What, in particular, is the security and privacy sector currently striving for?
Privacy professionals and academics are a heterogeneous group, so it’s difficult to say what the sector is striving for as a whole. Many voices within the community are in full-throated support of maintaining and pushing forward privacy values in new technology developments, but there is great debate about the ways to accomplish this. Europe tends to house a great number of privacy people who normatively support the view that privacy is a fundamental right, whereas in the United States there are those who are softer on this idea, saying instead that market mechanisms (rather than rights) are a more appropriate way to let privacy protections manifest.
For those who vigorously support the expansion of privacy rights and mechanisms through non-market methods, there is a general sense of wanting to help shape the market into more respectful, user-centered uses of data. Coercive methods like sanctions, fines, law suits and punishments only go so far, and so there is active and far-reaching discussion about different ways of supporting consumers, enhancing their knowledge and ability to intervene, supporting pseudonymous use of technology, and attempting to incorporate the contextual nature of privacy into governance. Part of the privacy community is quite concerned with Consent; or, more accurately, with the perceived failure of Consent. Some privacy researchers are seeking ways to make Consent more meaningful, whereas others have given up on it. Connected to this is a discussion about if and how to regulate data based on its use. In other words, regulating data differently when it is used for medical versus lending versus employment versus educational purposes. This already occurs to some degree, but part of the privacy community is actively seeking to broaden this approach.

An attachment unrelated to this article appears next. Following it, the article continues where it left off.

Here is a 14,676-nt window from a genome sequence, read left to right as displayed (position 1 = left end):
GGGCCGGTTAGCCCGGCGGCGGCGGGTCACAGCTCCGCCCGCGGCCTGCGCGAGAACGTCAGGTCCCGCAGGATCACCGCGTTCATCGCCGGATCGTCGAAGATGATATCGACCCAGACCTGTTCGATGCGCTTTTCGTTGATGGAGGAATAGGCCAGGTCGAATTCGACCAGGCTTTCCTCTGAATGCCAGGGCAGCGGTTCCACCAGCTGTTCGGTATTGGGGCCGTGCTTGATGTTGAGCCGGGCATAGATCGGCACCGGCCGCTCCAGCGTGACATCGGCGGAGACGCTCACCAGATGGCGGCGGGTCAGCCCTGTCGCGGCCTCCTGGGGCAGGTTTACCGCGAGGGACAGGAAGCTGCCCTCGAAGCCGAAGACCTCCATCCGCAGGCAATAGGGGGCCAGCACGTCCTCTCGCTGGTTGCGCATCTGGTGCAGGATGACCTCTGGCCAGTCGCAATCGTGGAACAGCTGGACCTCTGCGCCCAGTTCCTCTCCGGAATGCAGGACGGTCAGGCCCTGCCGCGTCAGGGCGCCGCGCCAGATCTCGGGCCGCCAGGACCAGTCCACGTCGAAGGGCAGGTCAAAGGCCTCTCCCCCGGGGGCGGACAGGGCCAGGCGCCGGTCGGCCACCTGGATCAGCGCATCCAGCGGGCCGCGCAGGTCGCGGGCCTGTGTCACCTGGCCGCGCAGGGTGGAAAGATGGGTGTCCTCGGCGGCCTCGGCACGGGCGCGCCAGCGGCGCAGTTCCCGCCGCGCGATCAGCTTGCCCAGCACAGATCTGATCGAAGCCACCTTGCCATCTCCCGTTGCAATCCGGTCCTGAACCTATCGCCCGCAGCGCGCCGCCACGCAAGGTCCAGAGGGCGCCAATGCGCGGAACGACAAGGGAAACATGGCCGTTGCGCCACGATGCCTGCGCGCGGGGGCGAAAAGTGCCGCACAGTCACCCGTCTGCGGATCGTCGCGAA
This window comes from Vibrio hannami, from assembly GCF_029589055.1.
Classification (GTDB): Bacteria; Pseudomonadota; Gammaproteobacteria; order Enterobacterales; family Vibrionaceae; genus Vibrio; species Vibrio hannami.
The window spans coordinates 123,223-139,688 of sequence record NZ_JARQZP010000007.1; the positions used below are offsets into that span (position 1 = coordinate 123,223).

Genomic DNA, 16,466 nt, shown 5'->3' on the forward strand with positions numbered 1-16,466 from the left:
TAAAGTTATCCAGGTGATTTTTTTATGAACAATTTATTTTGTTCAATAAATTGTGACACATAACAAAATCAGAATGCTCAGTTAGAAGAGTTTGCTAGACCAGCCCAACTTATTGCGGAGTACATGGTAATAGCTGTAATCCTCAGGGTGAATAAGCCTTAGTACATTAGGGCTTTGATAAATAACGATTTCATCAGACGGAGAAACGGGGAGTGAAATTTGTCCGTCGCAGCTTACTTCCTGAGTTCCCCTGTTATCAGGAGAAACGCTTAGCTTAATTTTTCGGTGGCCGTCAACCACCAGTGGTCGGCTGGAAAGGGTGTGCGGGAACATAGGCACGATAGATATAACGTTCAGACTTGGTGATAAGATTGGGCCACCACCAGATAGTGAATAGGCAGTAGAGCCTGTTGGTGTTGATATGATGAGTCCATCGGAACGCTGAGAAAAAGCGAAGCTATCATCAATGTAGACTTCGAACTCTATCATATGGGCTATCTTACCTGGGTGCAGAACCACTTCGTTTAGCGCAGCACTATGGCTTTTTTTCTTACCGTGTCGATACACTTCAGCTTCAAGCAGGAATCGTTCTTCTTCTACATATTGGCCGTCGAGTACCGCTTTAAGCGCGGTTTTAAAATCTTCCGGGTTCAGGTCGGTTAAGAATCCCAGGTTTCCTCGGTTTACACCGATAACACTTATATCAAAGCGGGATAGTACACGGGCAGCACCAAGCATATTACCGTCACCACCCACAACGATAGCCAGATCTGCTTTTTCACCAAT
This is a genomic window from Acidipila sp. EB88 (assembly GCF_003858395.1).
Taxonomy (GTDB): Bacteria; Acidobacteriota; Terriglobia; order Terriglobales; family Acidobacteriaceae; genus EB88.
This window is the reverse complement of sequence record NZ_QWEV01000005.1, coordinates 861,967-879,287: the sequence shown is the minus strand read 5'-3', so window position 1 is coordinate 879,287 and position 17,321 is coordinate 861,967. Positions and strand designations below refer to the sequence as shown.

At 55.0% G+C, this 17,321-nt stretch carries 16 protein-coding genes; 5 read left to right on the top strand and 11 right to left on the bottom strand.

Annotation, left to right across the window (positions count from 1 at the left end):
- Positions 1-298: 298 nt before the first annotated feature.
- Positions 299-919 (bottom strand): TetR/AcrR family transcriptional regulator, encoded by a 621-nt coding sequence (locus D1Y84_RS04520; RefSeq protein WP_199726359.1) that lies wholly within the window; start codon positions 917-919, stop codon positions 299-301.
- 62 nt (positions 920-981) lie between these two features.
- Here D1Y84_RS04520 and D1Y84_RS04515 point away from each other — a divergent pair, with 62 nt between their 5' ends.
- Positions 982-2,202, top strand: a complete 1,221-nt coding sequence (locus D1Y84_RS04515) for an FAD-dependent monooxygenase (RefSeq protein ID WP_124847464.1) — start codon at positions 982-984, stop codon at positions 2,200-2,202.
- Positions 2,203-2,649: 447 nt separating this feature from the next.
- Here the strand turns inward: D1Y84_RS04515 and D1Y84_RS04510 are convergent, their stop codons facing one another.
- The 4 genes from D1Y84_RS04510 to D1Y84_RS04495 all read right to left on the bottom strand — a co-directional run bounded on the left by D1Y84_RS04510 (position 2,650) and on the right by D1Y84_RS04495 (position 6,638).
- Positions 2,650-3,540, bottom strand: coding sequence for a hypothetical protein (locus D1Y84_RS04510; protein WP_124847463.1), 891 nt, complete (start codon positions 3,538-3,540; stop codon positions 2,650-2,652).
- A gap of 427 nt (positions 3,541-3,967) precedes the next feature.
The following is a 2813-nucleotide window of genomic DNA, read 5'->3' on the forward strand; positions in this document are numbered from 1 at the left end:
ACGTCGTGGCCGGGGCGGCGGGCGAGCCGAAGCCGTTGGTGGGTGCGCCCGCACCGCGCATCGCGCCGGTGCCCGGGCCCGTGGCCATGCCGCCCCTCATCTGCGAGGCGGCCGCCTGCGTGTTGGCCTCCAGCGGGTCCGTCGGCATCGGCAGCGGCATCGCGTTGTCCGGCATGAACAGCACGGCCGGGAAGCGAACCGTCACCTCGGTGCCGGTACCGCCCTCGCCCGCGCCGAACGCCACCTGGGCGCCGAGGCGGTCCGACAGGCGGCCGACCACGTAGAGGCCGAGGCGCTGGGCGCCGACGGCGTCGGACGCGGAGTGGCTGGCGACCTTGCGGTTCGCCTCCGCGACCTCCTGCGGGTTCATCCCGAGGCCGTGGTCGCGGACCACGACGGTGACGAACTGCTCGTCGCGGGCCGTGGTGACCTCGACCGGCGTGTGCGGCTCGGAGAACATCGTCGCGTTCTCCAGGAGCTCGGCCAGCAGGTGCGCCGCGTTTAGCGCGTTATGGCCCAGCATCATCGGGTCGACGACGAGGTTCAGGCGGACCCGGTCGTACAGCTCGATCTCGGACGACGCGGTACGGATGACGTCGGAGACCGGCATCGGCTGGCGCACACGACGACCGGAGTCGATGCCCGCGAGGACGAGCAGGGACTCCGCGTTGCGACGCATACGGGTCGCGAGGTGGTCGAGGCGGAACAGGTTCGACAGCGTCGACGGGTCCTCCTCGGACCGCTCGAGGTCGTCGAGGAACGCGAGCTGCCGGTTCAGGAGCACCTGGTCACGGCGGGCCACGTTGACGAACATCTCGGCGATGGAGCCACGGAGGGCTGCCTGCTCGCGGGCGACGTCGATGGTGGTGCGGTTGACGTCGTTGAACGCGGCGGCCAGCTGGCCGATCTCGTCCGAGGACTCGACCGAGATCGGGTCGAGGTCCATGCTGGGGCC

How will user protection change when there will be a developed IoT infrastructure, compared to how it looks right now?
The IoT is not a homogenous idea – it’s a set of trends: non-computer devices getting more sensors and network communications, low power computing, screenless interfacing, increasing stakeholders in the collection of device data, increasing device autonomy, lower cost manufacturing, miniaturization, the use of smartphones as a platform, and so on. User protection will, as it does now, take many forms: law, encryption, security architectures, contractual terms, market disincentive, and consumer education. Each of those areas will (hopefully) evolve to address the increase in data collection that the IoT portends. One challenge, for example, is privacy policies and other forms of user notifications. When screens get smaller or disappear, how do you notify users about what data a device is collecting? We know that many, many people do not read privacy policies, so the IoT will likely amplify this problem. There is some progress in the evolution of privacy policies, but it is slow, and that’s due in part to how many policies people are told to read. My view is that this calls for more institutional controls rather than trying to make people read more.
What do you expect from the SaSeIoT 2016 conference? How do conferences like this one influence your work?
I expect to hear about interesting developments in security and identity management with regard to the IoT, and about new designs and uses of technology. Some of these will implicate personal data collection and some will not. I’m interested in both, but the greatest impact on my work is learning of new ways that people’s data is being collected and used. Also, hearing about the emergence or evolution of standards and the way that public bodies are interacting with the IoT domain both influence my research activities.